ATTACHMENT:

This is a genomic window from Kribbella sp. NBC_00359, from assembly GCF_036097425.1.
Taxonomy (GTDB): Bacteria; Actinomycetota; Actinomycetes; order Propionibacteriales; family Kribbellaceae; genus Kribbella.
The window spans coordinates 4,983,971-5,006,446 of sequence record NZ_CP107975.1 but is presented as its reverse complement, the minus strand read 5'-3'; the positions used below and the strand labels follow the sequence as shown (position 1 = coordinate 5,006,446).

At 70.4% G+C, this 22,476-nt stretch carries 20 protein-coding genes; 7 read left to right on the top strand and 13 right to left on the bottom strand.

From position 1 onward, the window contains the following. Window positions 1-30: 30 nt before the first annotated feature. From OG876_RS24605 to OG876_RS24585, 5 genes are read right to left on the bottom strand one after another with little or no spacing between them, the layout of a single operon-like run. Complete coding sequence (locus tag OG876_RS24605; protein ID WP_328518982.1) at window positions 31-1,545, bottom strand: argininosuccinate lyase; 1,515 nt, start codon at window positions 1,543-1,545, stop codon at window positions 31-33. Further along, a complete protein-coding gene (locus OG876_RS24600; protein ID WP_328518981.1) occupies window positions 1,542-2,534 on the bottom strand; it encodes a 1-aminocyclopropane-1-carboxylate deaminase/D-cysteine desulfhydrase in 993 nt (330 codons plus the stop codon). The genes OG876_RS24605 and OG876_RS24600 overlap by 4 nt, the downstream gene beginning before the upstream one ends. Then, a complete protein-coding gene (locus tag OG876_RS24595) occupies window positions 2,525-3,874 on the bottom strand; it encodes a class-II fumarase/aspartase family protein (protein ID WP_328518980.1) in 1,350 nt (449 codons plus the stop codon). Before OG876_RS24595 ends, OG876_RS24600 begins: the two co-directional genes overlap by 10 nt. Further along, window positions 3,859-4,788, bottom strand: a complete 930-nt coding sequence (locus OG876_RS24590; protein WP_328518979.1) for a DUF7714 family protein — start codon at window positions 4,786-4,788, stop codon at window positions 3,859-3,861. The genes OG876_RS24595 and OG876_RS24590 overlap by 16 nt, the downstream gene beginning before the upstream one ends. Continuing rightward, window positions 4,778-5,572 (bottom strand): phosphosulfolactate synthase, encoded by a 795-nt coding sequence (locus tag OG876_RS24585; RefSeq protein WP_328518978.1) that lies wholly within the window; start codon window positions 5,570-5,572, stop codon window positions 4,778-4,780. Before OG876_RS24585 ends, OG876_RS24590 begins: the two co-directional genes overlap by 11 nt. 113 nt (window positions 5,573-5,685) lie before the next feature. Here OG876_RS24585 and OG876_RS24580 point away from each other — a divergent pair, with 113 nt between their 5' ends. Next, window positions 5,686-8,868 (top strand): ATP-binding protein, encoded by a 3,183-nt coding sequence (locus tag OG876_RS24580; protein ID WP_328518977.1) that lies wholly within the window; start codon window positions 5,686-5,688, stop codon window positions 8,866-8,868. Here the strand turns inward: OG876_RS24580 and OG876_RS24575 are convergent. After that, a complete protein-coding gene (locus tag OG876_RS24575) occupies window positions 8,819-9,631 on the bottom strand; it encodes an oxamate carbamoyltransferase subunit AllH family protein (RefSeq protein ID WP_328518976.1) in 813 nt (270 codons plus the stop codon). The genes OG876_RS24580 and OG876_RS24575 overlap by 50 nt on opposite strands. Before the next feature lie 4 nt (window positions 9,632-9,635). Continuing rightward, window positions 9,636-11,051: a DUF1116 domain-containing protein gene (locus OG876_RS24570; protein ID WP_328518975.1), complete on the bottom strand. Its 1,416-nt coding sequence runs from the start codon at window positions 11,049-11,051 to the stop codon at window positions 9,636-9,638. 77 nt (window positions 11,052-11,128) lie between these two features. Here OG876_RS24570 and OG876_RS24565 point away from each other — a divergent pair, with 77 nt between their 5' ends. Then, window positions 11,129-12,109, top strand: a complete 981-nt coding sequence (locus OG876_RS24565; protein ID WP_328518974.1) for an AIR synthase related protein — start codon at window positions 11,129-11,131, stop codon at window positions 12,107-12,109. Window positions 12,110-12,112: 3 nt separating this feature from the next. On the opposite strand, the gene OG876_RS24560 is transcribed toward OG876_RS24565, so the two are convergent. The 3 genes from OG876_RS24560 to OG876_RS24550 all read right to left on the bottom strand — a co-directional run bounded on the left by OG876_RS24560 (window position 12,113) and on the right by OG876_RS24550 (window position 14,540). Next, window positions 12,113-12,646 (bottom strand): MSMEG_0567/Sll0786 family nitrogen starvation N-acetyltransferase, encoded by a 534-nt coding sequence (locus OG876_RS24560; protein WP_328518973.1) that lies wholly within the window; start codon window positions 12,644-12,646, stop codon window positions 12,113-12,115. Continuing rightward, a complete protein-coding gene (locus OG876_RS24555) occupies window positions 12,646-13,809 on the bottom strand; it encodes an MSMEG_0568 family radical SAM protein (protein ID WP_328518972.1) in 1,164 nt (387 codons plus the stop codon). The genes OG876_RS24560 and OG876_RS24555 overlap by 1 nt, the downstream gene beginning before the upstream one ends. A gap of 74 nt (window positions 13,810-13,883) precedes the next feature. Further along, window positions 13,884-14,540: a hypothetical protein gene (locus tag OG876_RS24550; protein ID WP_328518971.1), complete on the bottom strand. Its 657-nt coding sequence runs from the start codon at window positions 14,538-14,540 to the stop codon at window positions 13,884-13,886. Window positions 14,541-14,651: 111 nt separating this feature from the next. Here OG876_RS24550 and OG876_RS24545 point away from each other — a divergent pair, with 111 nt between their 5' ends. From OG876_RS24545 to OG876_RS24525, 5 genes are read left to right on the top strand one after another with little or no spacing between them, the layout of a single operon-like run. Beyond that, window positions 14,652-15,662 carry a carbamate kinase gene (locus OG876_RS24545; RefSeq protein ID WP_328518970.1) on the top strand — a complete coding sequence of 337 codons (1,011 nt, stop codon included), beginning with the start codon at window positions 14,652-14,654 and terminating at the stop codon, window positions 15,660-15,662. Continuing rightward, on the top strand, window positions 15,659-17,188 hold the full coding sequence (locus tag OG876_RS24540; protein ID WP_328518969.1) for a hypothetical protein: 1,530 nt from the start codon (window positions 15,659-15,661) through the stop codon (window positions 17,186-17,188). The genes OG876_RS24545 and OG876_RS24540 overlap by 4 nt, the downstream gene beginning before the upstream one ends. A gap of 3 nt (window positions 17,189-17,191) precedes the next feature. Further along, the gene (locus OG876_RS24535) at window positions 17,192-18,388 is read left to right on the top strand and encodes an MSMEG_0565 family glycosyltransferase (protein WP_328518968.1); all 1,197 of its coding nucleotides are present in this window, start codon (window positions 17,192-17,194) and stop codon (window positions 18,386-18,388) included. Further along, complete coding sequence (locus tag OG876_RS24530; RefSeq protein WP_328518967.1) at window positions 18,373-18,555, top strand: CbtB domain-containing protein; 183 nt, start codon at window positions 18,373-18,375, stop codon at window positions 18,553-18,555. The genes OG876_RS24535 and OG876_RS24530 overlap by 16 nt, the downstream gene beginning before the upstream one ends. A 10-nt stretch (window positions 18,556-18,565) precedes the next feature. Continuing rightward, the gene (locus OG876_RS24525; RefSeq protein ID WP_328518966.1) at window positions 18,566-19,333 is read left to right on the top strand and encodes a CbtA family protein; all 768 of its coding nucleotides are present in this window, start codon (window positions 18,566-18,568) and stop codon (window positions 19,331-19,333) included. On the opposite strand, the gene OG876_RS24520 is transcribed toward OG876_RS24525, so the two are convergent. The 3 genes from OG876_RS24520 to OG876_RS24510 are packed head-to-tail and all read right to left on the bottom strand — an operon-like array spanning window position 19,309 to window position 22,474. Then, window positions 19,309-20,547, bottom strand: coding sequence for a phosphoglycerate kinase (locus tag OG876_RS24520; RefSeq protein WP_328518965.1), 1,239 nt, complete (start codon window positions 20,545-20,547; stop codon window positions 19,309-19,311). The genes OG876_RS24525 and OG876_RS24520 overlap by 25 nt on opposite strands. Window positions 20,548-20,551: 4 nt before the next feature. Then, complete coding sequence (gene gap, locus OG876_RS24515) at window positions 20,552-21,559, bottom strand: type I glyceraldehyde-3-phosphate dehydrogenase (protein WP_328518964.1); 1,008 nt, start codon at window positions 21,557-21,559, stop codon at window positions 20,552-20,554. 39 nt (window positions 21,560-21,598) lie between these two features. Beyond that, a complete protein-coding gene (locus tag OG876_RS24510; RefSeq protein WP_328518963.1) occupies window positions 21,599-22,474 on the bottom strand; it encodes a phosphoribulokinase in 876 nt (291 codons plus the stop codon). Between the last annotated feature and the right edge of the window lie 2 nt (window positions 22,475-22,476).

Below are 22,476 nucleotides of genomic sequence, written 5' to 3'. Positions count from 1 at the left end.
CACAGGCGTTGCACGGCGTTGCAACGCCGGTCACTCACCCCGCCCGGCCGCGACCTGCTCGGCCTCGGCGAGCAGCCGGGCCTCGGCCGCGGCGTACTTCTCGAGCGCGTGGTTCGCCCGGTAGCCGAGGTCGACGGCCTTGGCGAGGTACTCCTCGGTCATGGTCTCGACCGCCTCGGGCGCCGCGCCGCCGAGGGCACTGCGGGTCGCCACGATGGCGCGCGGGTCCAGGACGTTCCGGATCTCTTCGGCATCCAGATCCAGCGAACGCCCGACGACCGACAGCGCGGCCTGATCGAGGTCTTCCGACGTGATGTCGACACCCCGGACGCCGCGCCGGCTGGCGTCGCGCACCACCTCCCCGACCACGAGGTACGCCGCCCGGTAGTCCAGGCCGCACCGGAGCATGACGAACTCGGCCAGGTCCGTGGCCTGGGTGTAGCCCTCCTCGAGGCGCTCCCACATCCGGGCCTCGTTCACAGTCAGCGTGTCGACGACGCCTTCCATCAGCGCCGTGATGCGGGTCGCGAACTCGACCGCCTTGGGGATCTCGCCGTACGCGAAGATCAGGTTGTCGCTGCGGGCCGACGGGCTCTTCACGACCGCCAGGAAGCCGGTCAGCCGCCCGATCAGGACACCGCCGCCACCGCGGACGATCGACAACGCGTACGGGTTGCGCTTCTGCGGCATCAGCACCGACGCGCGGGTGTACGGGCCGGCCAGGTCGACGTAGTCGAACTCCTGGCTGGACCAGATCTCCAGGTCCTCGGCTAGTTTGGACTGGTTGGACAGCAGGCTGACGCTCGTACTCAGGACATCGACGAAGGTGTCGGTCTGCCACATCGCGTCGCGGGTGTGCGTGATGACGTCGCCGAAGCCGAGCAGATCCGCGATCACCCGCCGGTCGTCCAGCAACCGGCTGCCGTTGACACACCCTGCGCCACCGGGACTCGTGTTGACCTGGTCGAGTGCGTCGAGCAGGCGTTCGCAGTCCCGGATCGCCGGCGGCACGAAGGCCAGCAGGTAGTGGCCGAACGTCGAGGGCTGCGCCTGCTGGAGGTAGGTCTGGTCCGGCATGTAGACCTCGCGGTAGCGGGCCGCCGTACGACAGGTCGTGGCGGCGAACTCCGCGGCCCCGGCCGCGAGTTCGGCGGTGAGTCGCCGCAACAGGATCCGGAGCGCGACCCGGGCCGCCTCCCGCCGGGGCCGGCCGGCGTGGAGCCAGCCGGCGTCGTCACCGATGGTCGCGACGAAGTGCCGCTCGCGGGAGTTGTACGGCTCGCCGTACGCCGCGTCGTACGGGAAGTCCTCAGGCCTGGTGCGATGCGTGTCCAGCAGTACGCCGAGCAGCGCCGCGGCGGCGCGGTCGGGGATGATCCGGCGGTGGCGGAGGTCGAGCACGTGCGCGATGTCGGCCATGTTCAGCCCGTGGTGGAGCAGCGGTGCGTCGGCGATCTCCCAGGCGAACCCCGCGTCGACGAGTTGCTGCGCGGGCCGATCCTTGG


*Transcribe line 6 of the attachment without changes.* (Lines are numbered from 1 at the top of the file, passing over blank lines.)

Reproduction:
Below are 22,476 nucleotides of genomic sequence, written 5' to 3'. Positions count from 1 at the left end.